Rapid response centres to tackle school malpractices

The Government has set up close to 100 rapid response centres countrywide for parents to report school authorities that unilaterally hike tuition fees, conduct unsanctioned extra-lessons and turn away pupils for non-payment of fees, among other malpractices.

More than 250 officials in the Ministry of Primary and Secondary Education have been assigned to handle cases of alleged misconduct that include the use of corporal punishment and discriminatory enrolment, among other infractions.

Speaking at World Literacy Day commemorations held last week at St John’s Chikwaka High School, Goromonzi, Mashonaland East, Primary and Secondary Education Minister Torerayi Moyo said the Government was committed to providing quality universal education for all. He said parents and guardians should use the centres to ensure malpractices are curbed.

“Parents must pay fees and levies for their children to keep the education system functioning normally,” he said.

“There is an issue that keeps on happening in schools and that is barring pupils from schools over failure by their parents or guardians to pay school fees and levies.

“We emphasise that no pupil should be turned away over non-payment of fees according to the Constitution of Zimbabwe.

“Turning them away is a violation of the pupils’ rights.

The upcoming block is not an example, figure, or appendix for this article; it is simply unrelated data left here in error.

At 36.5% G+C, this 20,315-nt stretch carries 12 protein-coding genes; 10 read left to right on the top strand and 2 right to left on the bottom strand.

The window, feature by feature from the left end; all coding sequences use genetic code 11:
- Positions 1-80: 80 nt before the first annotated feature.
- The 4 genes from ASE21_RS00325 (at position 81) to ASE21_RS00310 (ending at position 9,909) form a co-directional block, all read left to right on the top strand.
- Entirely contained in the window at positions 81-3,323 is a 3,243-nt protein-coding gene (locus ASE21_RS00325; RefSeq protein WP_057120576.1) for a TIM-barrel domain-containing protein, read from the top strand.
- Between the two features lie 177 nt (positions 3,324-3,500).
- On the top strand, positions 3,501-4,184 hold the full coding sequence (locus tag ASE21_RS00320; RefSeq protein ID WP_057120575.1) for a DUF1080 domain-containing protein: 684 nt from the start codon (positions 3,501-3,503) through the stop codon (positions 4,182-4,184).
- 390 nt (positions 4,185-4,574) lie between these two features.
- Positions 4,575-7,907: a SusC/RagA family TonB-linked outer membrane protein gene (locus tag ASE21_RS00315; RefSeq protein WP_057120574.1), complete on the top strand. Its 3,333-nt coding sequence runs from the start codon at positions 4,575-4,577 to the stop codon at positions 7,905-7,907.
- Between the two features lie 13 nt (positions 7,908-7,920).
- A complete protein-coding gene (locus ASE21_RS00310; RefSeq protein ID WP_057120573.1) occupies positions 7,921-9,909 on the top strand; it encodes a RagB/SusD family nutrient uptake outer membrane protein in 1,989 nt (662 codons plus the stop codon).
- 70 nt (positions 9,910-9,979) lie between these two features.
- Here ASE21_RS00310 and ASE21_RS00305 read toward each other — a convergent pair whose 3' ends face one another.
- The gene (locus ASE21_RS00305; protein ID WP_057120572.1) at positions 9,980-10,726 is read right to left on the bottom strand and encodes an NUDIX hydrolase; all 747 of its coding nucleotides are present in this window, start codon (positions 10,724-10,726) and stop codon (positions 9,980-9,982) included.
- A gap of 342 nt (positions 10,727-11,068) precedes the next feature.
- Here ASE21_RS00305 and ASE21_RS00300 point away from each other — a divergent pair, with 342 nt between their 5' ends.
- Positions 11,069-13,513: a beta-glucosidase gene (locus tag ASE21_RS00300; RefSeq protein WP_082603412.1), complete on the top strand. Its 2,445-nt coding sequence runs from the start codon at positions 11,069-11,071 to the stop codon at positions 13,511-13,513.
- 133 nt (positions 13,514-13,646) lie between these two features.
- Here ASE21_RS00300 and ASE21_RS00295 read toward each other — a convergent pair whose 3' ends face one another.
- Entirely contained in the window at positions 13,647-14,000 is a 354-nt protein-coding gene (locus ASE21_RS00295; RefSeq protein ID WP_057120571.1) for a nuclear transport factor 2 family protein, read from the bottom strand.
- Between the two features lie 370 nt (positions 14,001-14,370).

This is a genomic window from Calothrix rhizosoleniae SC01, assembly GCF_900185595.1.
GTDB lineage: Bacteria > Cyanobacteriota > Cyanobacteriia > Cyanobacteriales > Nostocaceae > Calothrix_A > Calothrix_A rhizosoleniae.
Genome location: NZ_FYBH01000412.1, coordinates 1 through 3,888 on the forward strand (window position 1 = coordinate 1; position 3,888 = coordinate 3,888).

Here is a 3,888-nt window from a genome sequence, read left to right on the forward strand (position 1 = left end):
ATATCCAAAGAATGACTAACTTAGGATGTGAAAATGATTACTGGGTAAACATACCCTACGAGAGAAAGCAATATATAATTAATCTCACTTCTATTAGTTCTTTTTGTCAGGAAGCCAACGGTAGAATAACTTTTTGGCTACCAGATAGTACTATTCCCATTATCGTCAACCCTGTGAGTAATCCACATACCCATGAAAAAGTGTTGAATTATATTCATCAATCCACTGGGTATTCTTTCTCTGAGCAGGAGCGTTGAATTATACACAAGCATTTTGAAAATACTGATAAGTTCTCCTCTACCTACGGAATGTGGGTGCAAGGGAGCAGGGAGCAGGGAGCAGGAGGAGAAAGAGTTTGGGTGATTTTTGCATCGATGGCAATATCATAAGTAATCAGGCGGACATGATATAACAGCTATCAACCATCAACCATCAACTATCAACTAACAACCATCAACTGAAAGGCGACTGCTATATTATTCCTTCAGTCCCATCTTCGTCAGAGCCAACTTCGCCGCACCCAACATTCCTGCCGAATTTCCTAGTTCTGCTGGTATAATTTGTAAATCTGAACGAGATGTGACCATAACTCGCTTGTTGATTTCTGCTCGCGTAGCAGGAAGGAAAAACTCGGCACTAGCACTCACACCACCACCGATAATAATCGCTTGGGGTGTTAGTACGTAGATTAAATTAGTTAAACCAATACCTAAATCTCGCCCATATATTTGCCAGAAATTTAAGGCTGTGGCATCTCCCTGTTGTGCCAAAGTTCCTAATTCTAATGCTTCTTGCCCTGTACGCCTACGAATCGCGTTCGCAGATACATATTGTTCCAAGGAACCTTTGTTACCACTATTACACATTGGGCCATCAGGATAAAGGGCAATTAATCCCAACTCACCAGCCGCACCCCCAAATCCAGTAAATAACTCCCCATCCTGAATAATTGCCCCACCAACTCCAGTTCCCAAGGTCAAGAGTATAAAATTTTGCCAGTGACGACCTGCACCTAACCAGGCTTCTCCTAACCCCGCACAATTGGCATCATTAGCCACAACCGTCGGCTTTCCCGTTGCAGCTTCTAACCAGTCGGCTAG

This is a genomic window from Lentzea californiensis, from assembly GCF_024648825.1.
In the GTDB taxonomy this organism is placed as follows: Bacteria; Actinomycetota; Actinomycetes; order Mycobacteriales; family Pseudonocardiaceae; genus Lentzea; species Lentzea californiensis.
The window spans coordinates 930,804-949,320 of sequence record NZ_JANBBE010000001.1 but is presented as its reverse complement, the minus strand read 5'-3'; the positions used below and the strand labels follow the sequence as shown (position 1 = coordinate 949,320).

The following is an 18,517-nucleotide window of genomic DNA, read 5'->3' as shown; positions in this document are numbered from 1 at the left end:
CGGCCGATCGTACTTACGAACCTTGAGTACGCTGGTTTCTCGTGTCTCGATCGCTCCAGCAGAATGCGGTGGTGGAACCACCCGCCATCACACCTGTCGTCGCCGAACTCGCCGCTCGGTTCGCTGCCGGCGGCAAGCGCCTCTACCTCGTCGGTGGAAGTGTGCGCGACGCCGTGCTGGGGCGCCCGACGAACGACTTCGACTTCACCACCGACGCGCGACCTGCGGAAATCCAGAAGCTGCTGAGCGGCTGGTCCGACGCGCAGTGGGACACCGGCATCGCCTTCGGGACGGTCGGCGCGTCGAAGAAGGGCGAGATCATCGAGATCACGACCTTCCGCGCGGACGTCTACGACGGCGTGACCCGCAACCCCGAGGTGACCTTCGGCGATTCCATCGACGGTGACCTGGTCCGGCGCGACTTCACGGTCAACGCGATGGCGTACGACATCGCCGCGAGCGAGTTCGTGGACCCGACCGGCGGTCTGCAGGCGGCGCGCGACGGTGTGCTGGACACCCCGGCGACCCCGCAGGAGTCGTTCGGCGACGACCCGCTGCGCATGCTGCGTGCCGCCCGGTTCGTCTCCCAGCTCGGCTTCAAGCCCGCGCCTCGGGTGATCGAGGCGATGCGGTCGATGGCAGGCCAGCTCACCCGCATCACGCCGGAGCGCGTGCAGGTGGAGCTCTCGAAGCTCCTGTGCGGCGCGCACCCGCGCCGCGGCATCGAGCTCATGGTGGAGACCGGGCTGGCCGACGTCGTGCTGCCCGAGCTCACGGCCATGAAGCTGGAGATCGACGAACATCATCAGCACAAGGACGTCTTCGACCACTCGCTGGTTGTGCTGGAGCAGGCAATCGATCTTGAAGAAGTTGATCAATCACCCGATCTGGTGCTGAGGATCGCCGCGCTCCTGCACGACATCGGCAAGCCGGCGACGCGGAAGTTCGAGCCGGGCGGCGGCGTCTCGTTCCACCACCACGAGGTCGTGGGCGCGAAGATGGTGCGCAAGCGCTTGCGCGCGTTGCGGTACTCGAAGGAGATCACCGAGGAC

“No school is allowed to turn away students for whatever reason and if you commit a crime, the long arm of the law will descend on you.”

In terms of Circular Number 1 of 2023, all Government boarding schools, private early childhood development centres

(ECD), and private schools and colleges are required to apply for a review of levies and tuition fees before effecting changes.

Minister Moyo called on parents to responsibly pay school fees for their children.

A fortnight ago, the Government threatened to publicly name and shame schools found to have unprocedurally adjusted tuition fees and levies before receiving approval for the changes from the ministry.

Authorities also launched an investigation targeting the rogue schools, including some suspected of demanding payment of tuition fees exclusively in United States dollars.

“While the right to education is protected, parents are still responsible for the education and well-being of their children,” he continued.

“It is the responsibility of every parent to contribute to the education of their child.

“Basic State-funded education is already being provided to all through the payment of teacher’s salaries, subsidies to public examinations, social safety nets, in particular BEAM (Basic Education Assistance Module), different grants as well as the provision of public schools under both central; and local government.”

The Government, he added, was focused on gradually reducing user costs that parents are paying through fees and levies.

“As the size of our fiscus increases, so will the fees and levies reduce to the desired State-funded education as enshrined under the Constitution of Zimbabwe,” he said.

Minister Moyo said, given the prevailing socio-economic challenges, the Government established safety nets such as BEAM to cushion those from disadvantaged homes.

The programme was adopted in 2001 and pays tuition and examination fees, and levies for underprivileged children.

World Literacy Day is celebrated on September 8 annually.

This year’s commemorations were held under the theme “Promoting Literacy for Peace and Sustainable Development”.